The FBI’s Denver branch has cautioned consumers against using public phone charging stations to prevent their devices from exposure to malware and monitoring software. Although the agency did not provide specific examples, it revealed that public USB stations, commonly found at places like malls and airports, are being utilised by malicious actors to distribute malware. The FBI advised people to carry their own charger and USB cord and opt for electrical outlets instead.

Security experts have long expressed concerns about the security risks associated with public charging stations. In 2011, the term “juice jacking” was coined to describe this problem. Plugging a device into a compromised power strip or charger can result in the device becoming infected, potentially compromising all stored data, including emails, text messages, photos, and contacts.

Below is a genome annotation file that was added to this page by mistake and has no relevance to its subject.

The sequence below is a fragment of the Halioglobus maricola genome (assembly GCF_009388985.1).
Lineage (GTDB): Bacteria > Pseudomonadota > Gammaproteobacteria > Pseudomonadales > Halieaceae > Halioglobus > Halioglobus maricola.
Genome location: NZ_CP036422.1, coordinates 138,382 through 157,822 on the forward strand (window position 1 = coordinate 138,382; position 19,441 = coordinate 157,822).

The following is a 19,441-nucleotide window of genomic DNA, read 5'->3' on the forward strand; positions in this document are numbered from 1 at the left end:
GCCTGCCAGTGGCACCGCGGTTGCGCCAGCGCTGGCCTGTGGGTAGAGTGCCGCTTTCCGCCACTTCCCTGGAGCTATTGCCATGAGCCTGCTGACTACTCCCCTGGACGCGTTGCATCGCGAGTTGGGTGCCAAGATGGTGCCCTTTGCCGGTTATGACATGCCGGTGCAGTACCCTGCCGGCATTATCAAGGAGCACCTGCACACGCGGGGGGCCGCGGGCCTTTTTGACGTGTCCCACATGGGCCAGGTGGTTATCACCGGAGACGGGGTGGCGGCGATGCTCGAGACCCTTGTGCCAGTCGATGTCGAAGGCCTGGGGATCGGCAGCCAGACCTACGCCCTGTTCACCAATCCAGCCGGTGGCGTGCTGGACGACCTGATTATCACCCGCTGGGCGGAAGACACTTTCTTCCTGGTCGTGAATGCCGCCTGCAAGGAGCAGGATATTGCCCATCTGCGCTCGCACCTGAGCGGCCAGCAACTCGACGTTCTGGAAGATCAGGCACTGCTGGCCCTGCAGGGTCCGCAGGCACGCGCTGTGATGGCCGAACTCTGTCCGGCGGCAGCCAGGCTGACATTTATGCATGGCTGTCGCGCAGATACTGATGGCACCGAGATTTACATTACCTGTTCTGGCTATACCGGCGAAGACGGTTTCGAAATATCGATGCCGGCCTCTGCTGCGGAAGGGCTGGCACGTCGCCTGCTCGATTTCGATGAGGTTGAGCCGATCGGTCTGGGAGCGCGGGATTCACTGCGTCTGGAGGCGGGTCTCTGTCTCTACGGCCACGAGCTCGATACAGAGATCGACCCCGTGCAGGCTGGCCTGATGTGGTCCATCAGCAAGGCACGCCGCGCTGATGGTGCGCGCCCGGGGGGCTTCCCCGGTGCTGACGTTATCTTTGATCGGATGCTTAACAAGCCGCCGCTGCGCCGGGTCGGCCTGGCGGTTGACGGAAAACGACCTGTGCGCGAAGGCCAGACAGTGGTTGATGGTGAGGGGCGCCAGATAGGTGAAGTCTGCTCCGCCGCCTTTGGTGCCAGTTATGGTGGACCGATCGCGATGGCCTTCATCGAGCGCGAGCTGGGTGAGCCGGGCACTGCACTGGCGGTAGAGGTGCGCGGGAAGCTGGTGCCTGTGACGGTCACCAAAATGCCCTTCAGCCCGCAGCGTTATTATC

The charging cord not only replenishes a device’s battery but also enables data transfer between devices. Therefore, if a charging port is compromised, hackers can access sensitive information. The Federal Communications Commission (FCC) also updated a blog post, emphasising that a corrupted charging port can lead to a device being locked or personal data and passwords being extracted. The FCC warned that some criminals have intentionally left infected cables at charging stations, and there have been reports of infected cables being distributed as promotional gifts. The FBI and FCC advise consumers to prioritise their device security and exercise caution when charging in public places.